Metropolitan Cas. Ins. Co. v. Brownell - 294 U.S. 580 (1935)
U.S. Supreme Court
Metropolitan Cas. Ins. Co. v. Brownell, 294 U.S. 580 (1935)
Metropolitan Casualty Insurance Co. v. Brownell
Argued October 15, 1934
Decided March 18, 1935
294 U.S. 580
1. A discrimination in the state law between foreign and domestic casualty insurance corporations, whereby the former are forbidden to limit by agreement to less than three years the time within which suit may be brought against them on their contracts, whereas the latter are free to stipulate for any limitation that is reasonable, is not necessarily a denial of the equal protection of the laws, but may be justified by differences between the two classes of corporations with respect to the security and collection of claims against them. Pp. 294 U. S. 583-585.
2. The burden of establishing the unconstitutionality of a statute rests on him who assails it, and courts may not declare a legislative discrimination invalid unless, in the light of facts made known or generally assumed, it is of such a character as to preclude the assumption that the classiication rests upon some rational basis within the knowledge and experience of the legislators. Pp. 294 U. S. 584-586.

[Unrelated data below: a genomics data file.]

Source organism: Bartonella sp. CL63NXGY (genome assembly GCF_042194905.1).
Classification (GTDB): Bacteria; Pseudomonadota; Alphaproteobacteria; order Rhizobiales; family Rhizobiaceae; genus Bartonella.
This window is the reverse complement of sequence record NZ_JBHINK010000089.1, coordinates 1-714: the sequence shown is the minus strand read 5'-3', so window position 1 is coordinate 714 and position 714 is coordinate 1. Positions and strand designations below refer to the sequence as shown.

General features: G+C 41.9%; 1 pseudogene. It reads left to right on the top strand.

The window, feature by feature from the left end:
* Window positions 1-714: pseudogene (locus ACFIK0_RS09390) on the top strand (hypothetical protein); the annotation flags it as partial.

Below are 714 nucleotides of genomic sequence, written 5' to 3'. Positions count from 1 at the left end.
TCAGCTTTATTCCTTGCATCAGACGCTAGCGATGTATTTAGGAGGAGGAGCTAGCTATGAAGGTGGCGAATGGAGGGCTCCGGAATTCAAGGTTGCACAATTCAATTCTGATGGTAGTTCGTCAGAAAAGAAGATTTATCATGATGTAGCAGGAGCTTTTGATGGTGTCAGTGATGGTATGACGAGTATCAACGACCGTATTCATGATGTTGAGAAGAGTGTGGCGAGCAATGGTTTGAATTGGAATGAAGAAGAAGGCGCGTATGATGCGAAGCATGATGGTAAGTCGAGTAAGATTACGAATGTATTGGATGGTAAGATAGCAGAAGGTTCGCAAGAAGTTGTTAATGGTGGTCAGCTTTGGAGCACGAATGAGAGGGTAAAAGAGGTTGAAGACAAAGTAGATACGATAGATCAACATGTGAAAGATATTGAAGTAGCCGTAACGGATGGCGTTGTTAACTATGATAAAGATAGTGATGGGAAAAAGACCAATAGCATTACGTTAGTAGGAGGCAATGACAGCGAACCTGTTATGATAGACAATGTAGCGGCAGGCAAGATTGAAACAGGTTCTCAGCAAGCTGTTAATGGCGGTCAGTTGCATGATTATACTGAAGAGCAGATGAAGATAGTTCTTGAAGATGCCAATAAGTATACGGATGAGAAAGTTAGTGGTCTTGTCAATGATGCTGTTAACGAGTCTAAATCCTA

3. That the legislature has pursued a different policy with regard to life insurance companies by extending the prohibition here in question to both foreign and domestic companies of that class does not, of itself, establish that the discrimination between foreign and domestic casualty companie is arbitrary. P. 294 U. S. 586.
68 F.2d 481 affirmed.
Certiorari, 292 U.S. 620, to review a judgment affirming a judgment against the casualty company in an action against it to recover on an indemnity bond.